Yukki, his new name.
As anticipated, my little boy went from calling himself Kaito, to Yuki. A new name given to him by my daughter. In my head though, please don’t tell her, I call him Kaito every now and then, just for giggles.
I guess the creation of Yukki ties really strongly to the beginnings of my dollmaking journey. The first doll I ever made was for my first-born third birthday. My last doll was for my second born twelfth birthday. Both dolls left big impressions, the first one catapulted me into making dolls, I wonder what the second one will create for me, as I feel a stirring of inner cogs and bolts shaking.
As you’ve probably noticed from the last post about this doll, he is rather different than my dolls. Or at least, the dolls I regularly create. For once, he has a wire armature and I don’t normally make those, though this year I am teaching people how to add one in the neck, for head mobility.
He is also completely needle-felted, pretty much like my Mannikin doll but very different body proportions and way of making the armature. Aside, Mannikin dolls don’t have wire but an articulated inner armature.
Yukki here had separate pieces that I put together like a puzzle. The Mannikin is a full sculpture that I cover in fabric. Very different process, very different feel, the dolls speak quite distinctly. Neither of them reminds me of the other, so I can venture out to say this is a completely new doll and adventure.
He can bend his legs, stand by himself, fold his arms, leave them up or down, move his hands, open and close them as his thumbs are fully articulated, can arch his back quite a bit, sits very properly and can also moves his little feet. But the best of all, at least to me, is the way he moves his head. There is so much movement in his head but in very natural positions, he can look up and down, to the sides and glance at odd angles. So endearing and I adore him.
His creation took nearly a century, so I am not even sure if I would make this doll as a regular offering, but one thing is for sure: I will make another one in his likeness. There is no pattern per se, all the skin fabric was tailored to fit, but there were some important measurements made so I can make another one. Perhaps I will make a whole series of these little dolls and make a book with them, I don’t think I could sell them.
He was so labour intensive I can honestly say there were moments where I though: if this wasn’t for my child…I would give up right now!
And let’s contemplate his clothes. Dear me. Making a fully tailored shirt with sleeve plackets and darts, cuffs, standing collar…I almost lost the will to live. I had to sew so much of his clothing by hand, in order to reach the mini cuffs, the tiny armholes, etc that it compensated for the very frustrating times when things got eaten by the sewing machine, in a fruitless attempt to stop my mothering efforts. Birthday presents must be given on the birthday date. Or so I was determined.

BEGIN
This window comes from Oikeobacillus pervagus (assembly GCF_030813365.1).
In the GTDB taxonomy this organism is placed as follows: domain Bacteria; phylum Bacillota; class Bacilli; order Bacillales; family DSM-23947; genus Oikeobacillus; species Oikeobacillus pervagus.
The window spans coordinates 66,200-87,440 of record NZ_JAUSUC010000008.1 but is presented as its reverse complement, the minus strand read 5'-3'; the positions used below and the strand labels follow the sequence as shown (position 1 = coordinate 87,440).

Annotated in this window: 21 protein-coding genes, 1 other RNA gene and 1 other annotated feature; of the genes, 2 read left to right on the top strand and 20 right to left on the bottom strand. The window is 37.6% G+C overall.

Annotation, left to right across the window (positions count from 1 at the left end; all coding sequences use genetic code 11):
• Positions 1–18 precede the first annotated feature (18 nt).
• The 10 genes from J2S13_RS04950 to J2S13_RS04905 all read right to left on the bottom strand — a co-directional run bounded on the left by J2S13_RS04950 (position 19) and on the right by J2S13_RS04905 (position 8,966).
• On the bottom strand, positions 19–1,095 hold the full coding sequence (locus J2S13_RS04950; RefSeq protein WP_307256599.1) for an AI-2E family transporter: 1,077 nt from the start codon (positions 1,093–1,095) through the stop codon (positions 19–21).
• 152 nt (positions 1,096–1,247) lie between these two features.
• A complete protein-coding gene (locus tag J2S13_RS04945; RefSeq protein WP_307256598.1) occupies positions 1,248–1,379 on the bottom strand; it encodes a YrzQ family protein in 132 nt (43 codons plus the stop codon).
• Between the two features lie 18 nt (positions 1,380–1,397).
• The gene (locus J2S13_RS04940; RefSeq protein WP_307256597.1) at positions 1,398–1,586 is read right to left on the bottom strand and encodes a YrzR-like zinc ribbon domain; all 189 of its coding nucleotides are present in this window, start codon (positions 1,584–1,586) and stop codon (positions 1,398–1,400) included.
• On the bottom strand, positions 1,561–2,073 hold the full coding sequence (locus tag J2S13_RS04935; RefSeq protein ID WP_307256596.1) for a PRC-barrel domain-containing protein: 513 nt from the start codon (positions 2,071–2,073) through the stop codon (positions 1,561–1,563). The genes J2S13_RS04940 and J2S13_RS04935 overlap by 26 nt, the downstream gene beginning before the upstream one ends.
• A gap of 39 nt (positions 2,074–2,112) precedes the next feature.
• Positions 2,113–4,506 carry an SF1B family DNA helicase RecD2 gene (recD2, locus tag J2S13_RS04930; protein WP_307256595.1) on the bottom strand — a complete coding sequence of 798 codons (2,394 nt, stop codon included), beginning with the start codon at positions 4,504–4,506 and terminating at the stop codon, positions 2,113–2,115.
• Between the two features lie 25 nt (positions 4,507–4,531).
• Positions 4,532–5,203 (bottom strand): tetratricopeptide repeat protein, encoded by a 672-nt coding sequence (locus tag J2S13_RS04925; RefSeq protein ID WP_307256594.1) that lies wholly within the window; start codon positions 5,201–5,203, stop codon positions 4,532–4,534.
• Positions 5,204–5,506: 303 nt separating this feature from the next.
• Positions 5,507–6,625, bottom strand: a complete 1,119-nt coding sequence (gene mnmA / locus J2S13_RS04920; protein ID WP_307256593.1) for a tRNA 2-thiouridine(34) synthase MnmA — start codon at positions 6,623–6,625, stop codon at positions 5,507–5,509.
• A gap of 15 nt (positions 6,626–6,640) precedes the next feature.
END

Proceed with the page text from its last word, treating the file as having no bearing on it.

Lucky for me, I attempted this doll and his clothes with ten years of experience under my belt. Not just do I know how to sew much better now, I also don’t shy away from experiments and doing things “the hard way” in order to achieve a better fit or look. My hands have their own brain now and know where to felt, how to angle seams, joint body parts and how to embroider. So though long and hard and very intense, this was also an enjoyable adventure of discovery, led by curiosity and all the little requests my daughter made.
If I had attempted to create this doll even 5 years ago…I think we wouldn’t be looking at him.
He is so fresh in my memory that I am almost a little afraid to work on my “in process” custom dolls, but truth be told: I love everything about him. His fat bum and gentle belly. The length of his hands and those little thumbs. His button nose and pout upper lip. Those piercing blue eyes. The smidge of eyebrows. His chubby ears and cute knees. The way he sits and stands, very coy. When you hold him in your hands…you melt in all the places. You can’t stop running your hand over his hair because it’s extremely soft (one of the very important requirements: must have hair that feels real but it has to be very soft).
Perhaps I will make another post sharing details of his clothing (because we have to giggle together at the tie, his undies and that lovely jacket), but for now I just wanted to share him in his full glory. I am still expecting some hair cut and go to bed every night hoping it doesn’t happen. Knowing my daughter, that is very wishful thinking.
Thank you for coming to see more of Yukki. He is about 12 inches tall, so very small. A little boy for a not-so-little girl who plays with her dolls every day.